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Seizing the Urban Opportunity

Today, the Coalition for Urban Transitions releases a new report ‘Seizing the Urban Opportunity’, which provides insights from six emerging economies on how national governments can recover from COVID-19, tackle the climate crisis and secure shared prosperity through cities. Launching as a call to action for national governments ahead of COP26 in Glasgow, it builds on the Coalition’s flagship 2019 report: Climate Emergency, Urban Opportunity.

National governments can spur COVID-19 recovery, achieve shared prosperity and drive climate action through national policies and targeted investments to decarbonise cities and make them more resilient. This report shows the power of urban transformation and the many ways to achieve it by looking up close at six major emerging economies: China, India, Indonesia, Brazil, Mexico and South Africa.

Cities are vital to solving the triple challenges of COVID-19 recovery, sustainable and inclusive development, and climate change; but they need national leadership and support to realise their potential.

This new report builds on previous research from our 2019 flagship report, Climate Emergency, Urban Opportunity, which found that national governments hold the key to urban transformations as they drive or control key policy realms and are responsible for mobilising resources at the scale needed.

This is a pivotal time for national governments, as the choices they make amid the COVID crisis can put their countries on track for a more prosperous and resilient future, or accelerate the climate emergency.

By 2030, investment in urban infrastructure must be directed towards zero-carbon, resilient, and inclusive development if cities are to reach their potential for delivering the emission reductions needed for a well below 2°C climate scenario. This report seeks to build momentum for enhanced climate ambition by national governments and other actors ahead of COP26 in Glasgow.

Recognising that developing and emerging economies face particularly complex challenges exacerbated by the pandemic, the report focuses on six key countries: China, India, Indonesia, Brazil, Mexico, and South Africa. Together, they produce about a third of global GDP and 41% of CO2 emissions from fossil fuel use.

They are also home to 42% of the world’s urban population. The extent to these six major emerging economies can unleash the power of cities to catalyse sustainable, inclusive and resilient growth is therefore critical not only for their future trajectory, but for the whole planet.

Across the six countries studied, implementation of the report’s solutions, using currently available measures, could collectively support:

  • Climate benefits, including cutting annual emissions from key urban sectors (buildings, transport, materials use and waste) by 87–96% by 2050 beyond their initial NDC commitments under the Paris Agreement.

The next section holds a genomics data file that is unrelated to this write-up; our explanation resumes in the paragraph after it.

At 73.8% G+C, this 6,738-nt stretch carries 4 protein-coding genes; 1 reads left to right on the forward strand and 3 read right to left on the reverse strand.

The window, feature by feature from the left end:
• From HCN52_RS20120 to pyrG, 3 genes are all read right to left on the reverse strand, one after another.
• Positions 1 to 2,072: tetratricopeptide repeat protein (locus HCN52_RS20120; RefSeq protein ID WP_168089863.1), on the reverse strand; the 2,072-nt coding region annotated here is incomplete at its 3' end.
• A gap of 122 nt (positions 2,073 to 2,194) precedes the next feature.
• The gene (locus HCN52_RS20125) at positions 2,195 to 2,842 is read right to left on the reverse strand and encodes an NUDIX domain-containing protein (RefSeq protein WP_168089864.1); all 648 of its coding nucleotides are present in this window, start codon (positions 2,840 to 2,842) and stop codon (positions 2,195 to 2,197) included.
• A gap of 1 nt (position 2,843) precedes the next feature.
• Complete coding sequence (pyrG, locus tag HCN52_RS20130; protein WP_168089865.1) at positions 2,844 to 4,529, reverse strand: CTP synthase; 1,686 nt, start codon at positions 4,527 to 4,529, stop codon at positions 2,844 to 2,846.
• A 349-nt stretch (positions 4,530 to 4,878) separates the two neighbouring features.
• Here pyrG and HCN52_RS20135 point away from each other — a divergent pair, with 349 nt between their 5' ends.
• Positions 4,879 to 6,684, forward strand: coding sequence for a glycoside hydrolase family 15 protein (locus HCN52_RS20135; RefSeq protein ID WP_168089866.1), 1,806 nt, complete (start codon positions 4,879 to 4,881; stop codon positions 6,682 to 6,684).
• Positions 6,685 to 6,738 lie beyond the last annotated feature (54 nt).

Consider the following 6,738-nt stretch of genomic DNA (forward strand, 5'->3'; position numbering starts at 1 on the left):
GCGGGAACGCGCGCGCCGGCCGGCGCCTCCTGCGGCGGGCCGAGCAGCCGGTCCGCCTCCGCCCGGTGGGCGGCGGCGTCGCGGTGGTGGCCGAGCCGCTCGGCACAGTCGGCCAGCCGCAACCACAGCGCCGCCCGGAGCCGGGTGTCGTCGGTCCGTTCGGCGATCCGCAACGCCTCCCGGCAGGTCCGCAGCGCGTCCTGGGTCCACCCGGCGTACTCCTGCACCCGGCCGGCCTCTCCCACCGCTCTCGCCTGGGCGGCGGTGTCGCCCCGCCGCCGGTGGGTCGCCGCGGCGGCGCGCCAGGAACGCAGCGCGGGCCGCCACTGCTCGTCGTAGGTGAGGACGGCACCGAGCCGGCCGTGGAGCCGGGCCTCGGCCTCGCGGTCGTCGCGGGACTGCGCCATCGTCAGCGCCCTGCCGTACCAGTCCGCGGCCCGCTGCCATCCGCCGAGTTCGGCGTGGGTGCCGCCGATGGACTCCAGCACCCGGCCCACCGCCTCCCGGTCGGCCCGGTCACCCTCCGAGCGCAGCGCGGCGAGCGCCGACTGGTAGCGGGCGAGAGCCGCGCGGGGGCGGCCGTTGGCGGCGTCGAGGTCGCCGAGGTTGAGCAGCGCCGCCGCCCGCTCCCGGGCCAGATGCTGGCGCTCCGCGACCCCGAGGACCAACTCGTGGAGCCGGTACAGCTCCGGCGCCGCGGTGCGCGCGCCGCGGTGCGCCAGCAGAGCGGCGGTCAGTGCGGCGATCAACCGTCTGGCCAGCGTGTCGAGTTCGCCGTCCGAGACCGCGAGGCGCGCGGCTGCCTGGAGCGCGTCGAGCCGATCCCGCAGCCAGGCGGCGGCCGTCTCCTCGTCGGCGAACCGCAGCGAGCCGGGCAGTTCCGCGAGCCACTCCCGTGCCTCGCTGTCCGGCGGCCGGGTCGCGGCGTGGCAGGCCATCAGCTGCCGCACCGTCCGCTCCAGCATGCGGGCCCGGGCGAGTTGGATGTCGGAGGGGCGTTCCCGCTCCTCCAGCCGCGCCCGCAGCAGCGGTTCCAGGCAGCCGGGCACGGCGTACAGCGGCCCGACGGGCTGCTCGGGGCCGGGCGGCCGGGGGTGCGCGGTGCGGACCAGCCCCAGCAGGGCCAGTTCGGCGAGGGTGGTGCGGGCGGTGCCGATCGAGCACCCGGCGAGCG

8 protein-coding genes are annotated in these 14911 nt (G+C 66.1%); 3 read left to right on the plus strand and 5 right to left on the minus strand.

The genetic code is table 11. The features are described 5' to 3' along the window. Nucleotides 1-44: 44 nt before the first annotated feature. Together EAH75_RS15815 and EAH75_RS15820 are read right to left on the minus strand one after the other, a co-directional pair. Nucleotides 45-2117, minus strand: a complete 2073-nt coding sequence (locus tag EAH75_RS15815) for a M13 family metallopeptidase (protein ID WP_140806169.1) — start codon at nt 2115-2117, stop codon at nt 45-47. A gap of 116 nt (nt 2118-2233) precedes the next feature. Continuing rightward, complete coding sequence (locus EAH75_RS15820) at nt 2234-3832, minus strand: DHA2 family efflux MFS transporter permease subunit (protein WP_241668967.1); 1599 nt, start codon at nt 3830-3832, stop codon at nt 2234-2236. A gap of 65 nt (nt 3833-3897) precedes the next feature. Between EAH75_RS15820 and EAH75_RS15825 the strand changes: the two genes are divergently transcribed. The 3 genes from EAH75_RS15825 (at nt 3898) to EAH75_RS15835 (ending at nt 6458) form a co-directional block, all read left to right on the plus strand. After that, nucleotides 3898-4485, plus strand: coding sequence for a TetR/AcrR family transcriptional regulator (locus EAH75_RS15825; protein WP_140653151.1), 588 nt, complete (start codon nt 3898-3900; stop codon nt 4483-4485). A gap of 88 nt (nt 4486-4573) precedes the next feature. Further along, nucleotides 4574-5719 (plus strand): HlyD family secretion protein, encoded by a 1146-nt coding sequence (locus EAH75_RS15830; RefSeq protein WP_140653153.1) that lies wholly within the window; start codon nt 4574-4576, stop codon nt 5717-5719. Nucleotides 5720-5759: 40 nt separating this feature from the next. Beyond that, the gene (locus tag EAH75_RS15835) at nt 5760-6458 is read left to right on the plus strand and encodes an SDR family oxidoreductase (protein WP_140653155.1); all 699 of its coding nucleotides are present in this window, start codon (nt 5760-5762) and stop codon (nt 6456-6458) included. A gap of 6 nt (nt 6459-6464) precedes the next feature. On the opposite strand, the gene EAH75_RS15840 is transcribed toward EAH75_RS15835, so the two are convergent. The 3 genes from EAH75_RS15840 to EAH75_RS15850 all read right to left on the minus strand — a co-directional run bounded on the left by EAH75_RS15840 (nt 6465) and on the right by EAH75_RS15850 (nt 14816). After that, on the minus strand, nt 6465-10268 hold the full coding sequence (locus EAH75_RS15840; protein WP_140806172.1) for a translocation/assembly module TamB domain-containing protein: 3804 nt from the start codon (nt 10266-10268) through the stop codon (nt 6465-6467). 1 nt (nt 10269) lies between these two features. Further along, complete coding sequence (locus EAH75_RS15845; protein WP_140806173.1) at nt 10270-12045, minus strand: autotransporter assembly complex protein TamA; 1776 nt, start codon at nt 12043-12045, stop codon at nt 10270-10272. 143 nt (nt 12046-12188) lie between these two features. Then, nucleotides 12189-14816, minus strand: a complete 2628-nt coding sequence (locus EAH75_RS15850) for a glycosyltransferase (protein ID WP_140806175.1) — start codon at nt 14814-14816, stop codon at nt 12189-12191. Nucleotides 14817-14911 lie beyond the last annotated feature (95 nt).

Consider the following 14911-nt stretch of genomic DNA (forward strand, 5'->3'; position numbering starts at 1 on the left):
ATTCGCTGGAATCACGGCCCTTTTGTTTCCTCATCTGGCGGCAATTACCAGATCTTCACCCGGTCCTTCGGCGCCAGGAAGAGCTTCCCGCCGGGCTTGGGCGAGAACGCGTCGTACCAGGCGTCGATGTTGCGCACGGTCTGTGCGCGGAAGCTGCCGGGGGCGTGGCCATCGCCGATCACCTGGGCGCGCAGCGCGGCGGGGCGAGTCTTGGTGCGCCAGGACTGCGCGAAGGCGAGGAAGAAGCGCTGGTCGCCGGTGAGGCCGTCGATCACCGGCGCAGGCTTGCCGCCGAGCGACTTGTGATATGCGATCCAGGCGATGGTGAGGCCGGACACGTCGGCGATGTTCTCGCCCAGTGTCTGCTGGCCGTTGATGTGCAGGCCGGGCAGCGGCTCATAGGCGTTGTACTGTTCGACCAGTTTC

• Economic benefits including economic returns with a net present value of over $12 trillion by 2050, based on energy and material cost savings alone.
  • Development benefits including potentially supporting millions of new jobs in 2030: 15.2 million in China, 8.2 million in India, 2.3 million in Indonesia, 4.5 million in Brazil, 650,000 in South Africa, and 500,000 in Mexico.

The report finds that these solutions could collectively support significant economic and development benefits, and cut annual emissions from key urban sectors by 87–96% by 2050 beyond their initial NDC commitments under the Paris Agreement.

The report is a collaborative effort, created in consultation with experts and policymakers in the six focus countries, with additional input from more than 36 organisations across five continents.

National governments can reap $12 trillion in returns, create millions of new jobs, reduce emissions through low-carbon investments in cities

This report is as critical as it is timely. By 2030 nearly a billion people will be added to the global urban population—and trillions of dollars will be invested in urban infrastructure—in the decade where global CO2 emissions must be reduced by around half for the target of holding temperature increase to 1.5 degrees C,” said Professor Lord Nicholas Stern, Chair of the Grantham Research Institute on Climate Change and the Environment at the London School of Economics. “Focusing on compact, connected, and clean cities—where it is easier to move, breathe and work productively and greenhouse gas emissions can be far lower than in existing urban structures—will be at the heart of achieving climate ambitions and finding a new path to strong, sustainable, resilient, and inclusive growth.”

urban report